Largest Philippine Broadcast Network Stays on Air after License Expires

Basilio Sepe and Nonoy Espina
Manila and Bacolod, Philippines
200504-PH-press-freedom-620.jpg A protester holds a sign while joining others during a rally for media freedom outside the Philippine Senate in Manila, Feb. 24, 2020.
Jojo Rinoza/BenarNews

The largest broadcaster in the Philippines remained on the air Monday after its license expired during the day, while politicians and officials debated whether it should be allowed to operate with a temporary permit.

The franchise for ABS-CBN officially lapsed after Congress, the branch of government with the authority to grant it a new one, delayed action for more than three years on an application to renew the network’s license.

Late Sunday, Solicitor General Jose Calida warned that the National Telecommunications Commission (NTC) had no legal basis to grant the network provisional authority (PA) to stay on-air for the time being, as the agency had indicated it would do.

“The NTC cannot issue a PA when the broadcast company has no valid and existing legislative franchise,” Calida said in a statement, referring to the ABS-CBN, which has consistently questioned President Rodrigo Duterte’s war on drugs that has left thousands dead since 2016.

The Constitution requires a franchise from congress before a broadcast firm can operate, and without one, it “can no longer continue its operations as a public utility,” Calida said.

ABS-CBN did not issue any statements about the expiry of its license and officials with the network declined to comment when contacted by BenarNews on Monday.

In March, the House of Representatives adjourned amid a coronavirus lockdown without taking up some bills that were pending before Congress on the renewal of the network’s license, according to Al Jazeera. As a quick solution, the justice department advised the telecoms commission to grant ABS-CBN a temporary permit, Al Jazeera reported on Monday.

After Duterte’s government ordered the COVID-19 lockdown in mid-March, “the NTC also said that all permits to operate and maintain broadcast, which are expiring within the quarantine period, would be automatically renewed,” and the permits would be valid for 60 days from the end of the lockdown, the Al Jazeera report said.

The ABS-CBN franchise that expired Monday was issued in 1995. In November 2016, Congresswoman Micaela Violago filed an application for a fresh 25-year-franchise for the network, according to an ABS-CBN timeline.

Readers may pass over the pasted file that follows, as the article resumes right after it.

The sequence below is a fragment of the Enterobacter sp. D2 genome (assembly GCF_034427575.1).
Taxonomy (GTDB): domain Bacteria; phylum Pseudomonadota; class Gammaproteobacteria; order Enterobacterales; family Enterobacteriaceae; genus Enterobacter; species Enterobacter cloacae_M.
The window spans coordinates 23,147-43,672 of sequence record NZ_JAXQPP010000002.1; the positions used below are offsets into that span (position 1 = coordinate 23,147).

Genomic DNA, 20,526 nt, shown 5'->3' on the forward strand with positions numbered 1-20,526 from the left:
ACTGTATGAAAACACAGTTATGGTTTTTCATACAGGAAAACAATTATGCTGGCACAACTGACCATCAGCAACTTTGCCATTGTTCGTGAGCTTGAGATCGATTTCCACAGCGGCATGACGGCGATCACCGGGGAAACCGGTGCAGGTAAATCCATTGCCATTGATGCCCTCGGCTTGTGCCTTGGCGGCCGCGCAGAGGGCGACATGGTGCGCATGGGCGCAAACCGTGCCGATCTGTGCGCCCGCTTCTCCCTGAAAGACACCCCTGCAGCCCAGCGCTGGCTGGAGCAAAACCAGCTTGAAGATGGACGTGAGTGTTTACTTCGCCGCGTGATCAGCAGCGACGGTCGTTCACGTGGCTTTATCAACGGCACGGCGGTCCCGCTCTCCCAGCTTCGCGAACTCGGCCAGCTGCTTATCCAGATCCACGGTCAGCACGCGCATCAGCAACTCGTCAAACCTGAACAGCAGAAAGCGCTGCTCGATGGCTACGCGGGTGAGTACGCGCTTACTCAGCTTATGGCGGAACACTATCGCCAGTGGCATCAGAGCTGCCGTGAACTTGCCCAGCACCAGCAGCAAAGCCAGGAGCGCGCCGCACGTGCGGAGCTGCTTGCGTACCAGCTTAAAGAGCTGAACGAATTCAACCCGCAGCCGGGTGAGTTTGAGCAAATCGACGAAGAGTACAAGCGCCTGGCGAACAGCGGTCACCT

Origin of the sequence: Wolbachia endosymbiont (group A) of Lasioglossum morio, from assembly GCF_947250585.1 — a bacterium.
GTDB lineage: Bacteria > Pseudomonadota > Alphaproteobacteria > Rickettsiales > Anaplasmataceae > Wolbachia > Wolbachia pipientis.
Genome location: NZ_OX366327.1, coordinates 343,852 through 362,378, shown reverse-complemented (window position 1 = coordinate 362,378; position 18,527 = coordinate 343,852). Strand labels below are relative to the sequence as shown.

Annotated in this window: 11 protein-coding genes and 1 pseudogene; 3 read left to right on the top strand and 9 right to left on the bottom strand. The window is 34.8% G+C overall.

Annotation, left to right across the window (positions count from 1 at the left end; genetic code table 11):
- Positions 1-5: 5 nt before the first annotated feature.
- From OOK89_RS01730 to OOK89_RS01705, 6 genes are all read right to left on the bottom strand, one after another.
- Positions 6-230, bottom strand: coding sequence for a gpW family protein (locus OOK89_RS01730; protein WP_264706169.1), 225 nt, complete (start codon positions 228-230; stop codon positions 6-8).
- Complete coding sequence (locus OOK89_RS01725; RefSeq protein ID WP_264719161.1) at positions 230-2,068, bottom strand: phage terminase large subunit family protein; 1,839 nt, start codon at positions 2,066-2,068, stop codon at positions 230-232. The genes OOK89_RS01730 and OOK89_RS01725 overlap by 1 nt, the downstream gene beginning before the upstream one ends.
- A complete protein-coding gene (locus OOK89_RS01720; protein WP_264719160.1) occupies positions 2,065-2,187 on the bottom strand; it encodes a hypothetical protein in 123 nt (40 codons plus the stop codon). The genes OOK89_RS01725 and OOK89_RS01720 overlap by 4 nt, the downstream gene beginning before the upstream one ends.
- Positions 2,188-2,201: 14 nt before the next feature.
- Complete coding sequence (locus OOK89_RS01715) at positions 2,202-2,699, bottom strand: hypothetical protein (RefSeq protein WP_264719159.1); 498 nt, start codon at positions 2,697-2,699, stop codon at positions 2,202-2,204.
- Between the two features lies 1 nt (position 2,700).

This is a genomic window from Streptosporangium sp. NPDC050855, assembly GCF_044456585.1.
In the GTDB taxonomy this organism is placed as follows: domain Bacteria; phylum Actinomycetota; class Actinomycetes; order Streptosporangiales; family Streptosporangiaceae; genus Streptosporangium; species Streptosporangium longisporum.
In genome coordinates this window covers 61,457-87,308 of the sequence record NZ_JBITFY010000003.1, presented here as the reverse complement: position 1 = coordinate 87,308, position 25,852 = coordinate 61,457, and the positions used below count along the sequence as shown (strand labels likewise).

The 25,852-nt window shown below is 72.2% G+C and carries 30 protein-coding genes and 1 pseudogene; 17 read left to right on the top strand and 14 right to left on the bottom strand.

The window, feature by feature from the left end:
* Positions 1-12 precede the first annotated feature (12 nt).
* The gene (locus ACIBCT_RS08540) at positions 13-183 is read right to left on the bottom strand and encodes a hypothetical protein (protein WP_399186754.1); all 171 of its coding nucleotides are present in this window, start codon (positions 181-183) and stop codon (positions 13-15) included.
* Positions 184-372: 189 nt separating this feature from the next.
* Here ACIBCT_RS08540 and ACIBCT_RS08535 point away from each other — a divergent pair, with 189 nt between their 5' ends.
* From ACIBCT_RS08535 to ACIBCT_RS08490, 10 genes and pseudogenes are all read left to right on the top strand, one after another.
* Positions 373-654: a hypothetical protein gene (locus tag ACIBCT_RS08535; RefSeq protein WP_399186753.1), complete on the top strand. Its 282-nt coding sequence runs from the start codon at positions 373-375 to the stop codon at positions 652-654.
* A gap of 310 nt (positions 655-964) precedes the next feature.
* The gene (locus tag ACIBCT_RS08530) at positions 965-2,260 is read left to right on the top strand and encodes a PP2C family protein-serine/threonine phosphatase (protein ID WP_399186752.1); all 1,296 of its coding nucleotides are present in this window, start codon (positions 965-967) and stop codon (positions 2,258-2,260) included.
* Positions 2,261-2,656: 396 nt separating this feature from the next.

On Feb. 10, Calida petitioned the Supreme Court to rule against issuing the new franchise for ABS-CBN and its subsidiary, ABS-CBN Convergence. He accused the network of abusing the terms of its original license by operating a pay-per-view channel illegally, among other things.

A week later and with only 12 days left in the session, Senate Minority Leader Franklin Drilon filed a resolution seeking to extend the franchise until the end of 2022, according to the timeline.

On Monday, the chairman of the House committee on legislative franchises, Rep. Franz Alvarez, said there was no reason for the network to stop airing after its license had expired and while it was still waiting for Congress to act on its application for the renewal.

“[T]he Committee enjoined the National Telecommunications Commission to allow ABS-CBN to operate until such time that the House of Representatives makes a decision on its application,” the congressman said in a statement, according to the Philippine Inquirer.

Meanwhile, Sen. Risa Hontiveros said she did not see any reason why the NTC could not grant a temporary license.

“Even more questionable is why the government’s chief counsel insists on shutting down a broadcast network in the middle of a health emergency, depriving the public of a critical means to receive timely and accurate information,” she said, referring to the coronavirus pandemic.

Duterte spokesman Harry Roque said the NTC could decide on its own.

“This is a matter that must be dealt with by the NTC as a quasi-judicial body and we should wait for the reply of the National Telecommunications Commission,” he told reporters on Monday, when asked to comment on Calida’s statement. “The president will follow whatever the decision is of the National Telecommunications Commission.”


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